Facial recognition belongs in the third form of authentication along with other biometrics approaches. It is a software, which can identify a person from a database of faces without requiring a physical token or the user to provide any privileged information. Technological advancements have increased accuracy and are now drastically reducing costs.
I chuckle to myself whenever I check in to a high tech event for a mega-company and wait in line for someone to tick off a spreadsheet or hand write my badge. The irony is the badge maker is a leading CRM company!
Visitors to events are not always good at following instructions displayed on terminals. They cannot find their ticket; it takes them a while to retrieve the QR code on their phone or they simply need time to type in their email address.
Facial recognition addresses the root cause of the problem by eradicating the need for user actions. Depending on your preference, you may want to implement a self-service or a hosted check-in mode. In either case, the premise is the same. When an attendee approaches the check-in station they will be instantly identified without them having to take any action.
And the best part is you don’t need to purchase expensive hardware because any device with a camera works. This includes virtually all laptops, tablets, and smartphones. In addition to making the check-in process more efficient and thus reducing costs, facial recognition has been proven to increase user engagement and attendee satisfaction. It is an excellent way to promote the innovative nature of a brand and impress attendees.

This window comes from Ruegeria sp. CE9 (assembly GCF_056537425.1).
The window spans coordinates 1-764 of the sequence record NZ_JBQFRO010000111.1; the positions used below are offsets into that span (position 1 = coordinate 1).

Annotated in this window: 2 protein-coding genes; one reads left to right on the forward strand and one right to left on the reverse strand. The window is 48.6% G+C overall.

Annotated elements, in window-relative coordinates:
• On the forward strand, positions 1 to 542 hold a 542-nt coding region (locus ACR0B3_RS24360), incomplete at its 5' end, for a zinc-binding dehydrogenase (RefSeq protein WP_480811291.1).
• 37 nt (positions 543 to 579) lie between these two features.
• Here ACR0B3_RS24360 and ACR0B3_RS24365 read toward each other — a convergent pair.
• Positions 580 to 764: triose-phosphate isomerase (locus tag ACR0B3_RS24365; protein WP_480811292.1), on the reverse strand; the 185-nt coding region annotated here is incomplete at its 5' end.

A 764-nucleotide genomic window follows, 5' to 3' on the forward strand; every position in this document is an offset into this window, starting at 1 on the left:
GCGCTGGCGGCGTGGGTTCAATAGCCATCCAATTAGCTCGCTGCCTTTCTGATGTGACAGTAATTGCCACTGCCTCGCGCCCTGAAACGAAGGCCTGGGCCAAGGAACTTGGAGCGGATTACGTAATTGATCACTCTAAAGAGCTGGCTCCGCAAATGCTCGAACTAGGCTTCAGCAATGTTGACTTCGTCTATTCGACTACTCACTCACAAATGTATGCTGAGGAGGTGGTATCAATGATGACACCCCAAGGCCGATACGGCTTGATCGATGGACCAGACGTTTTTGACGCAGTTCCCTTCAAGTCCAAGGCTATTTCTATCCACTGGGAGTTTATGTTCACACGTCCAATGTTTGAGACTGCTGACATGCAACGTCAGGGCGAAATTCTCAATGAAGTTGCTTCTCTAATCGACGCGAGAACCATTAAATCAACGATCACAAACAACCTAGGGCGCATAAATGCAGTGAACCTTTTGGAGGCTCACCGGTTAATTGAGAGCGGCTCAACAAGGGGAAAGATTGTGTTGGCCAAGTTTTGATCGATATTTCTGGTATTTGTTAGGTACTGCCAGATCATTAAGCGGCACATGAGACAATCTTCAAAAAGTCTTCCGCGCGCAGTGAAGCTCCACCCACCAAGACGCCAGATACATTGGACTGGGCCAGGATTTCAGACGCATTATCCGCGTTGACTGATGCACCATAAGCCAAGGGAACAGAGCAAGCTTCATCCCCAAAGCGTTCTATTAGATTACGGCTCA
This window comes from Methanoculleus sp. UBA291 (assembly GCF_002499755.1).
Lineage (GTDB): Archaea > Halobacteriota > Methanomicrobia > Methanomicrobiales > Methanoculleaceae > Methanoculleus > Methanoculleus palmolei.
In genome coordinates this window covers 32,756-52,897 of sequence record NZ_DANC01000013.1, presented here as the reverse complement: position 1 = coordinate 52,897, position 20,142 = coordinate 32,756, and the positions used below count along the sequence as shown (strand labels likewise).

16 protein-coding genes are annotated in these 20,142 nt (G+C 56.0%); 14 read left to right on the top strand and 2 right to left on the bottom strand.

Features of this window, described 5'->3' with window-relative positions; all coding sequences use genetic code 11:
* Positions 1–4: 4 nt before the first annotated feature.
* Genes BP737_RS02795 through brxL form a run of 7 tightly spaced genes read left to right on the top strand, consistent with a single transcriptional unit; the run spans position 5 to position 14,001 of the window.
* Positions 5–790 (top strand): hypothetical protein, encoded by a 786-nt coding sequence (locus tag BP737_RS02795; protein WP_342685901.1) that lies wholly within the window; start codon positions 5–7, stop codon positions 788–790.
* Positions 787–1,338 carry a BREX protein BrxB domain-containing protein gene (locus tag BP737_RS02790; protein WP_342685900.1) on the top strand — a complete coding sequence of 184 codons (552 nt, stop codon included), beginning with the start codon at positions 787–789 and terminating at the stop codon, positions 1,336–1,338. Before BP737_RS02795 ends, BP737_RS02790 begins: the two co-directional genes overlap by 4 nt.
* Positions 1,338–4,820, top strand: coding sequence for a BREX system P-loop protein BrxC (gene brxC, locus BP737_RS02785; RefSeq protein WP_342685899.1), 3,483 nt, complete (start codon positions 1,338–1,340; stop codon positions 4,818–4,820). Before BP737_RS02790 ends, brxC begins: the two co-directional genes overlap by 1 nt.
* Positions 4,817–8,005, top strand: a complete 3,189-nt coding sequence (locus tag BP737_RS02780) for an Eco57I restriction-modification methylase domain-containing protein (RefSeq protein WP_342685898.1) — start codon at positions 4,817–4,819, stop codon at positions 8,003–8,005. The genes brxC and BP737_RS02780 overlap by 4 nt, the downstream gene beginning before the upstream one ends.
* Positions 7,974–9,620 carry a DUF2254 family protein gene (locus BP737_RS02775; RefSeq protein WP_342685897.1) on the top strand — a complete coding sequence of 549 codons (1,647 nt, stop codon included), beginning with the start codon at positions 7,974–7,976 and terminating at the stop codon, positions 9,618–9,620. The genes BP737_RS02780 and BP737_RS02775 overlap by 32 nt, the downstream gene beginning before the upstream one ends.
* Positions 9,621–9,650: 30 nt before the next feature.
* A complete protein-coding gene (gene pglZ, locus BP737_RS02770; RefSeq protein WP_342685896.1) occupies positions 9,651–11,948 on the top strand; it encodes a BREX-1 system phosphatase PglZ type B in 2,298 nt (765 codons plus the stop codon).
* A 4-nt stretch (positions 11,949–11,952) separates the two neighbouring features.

Enhancing the Attendee Experience
And that’s not it. The tech can be used for session tracking as well. Event hosts spend a significant amount of time recruiting speakers, curating the content of their shows, and organizing sessions that cover different aspects of the event theme. In addition, conferences with a deep educational focus often assign credits and accreditation to participants who attend specific sessions.
Facial recognition is a good fit for this because it requires minimal setup and extracts analytics in a non-intrusive manner. Depending on different technical factors, session tracking can be as simple as putting a tablet or cell phone on a stand near the entrance of each room. The camera will automatically capture the video stream and send it to the cloud for processing. There is no need for special hardware and expensive installation costs.
And, it can go further with just a little imagination. One can use screens (equipped with a camera) around the venue that identify attendees and display personalized information ranging from where food is being served to which is the next session they should attend. Likewise, the information desk personnel could be equipped with similar capabilities. Being able to identify a person while they are walking towards the desk allows them to personally greet them and anticipate their needs.
After just a little bit of research I am super excited about face recognition technology and the possibilities it opens for marketing and sales! I am not being futuristic when I say it won’t be long before we offer it to our own clients for lead retrieval.
by PETER GILLETT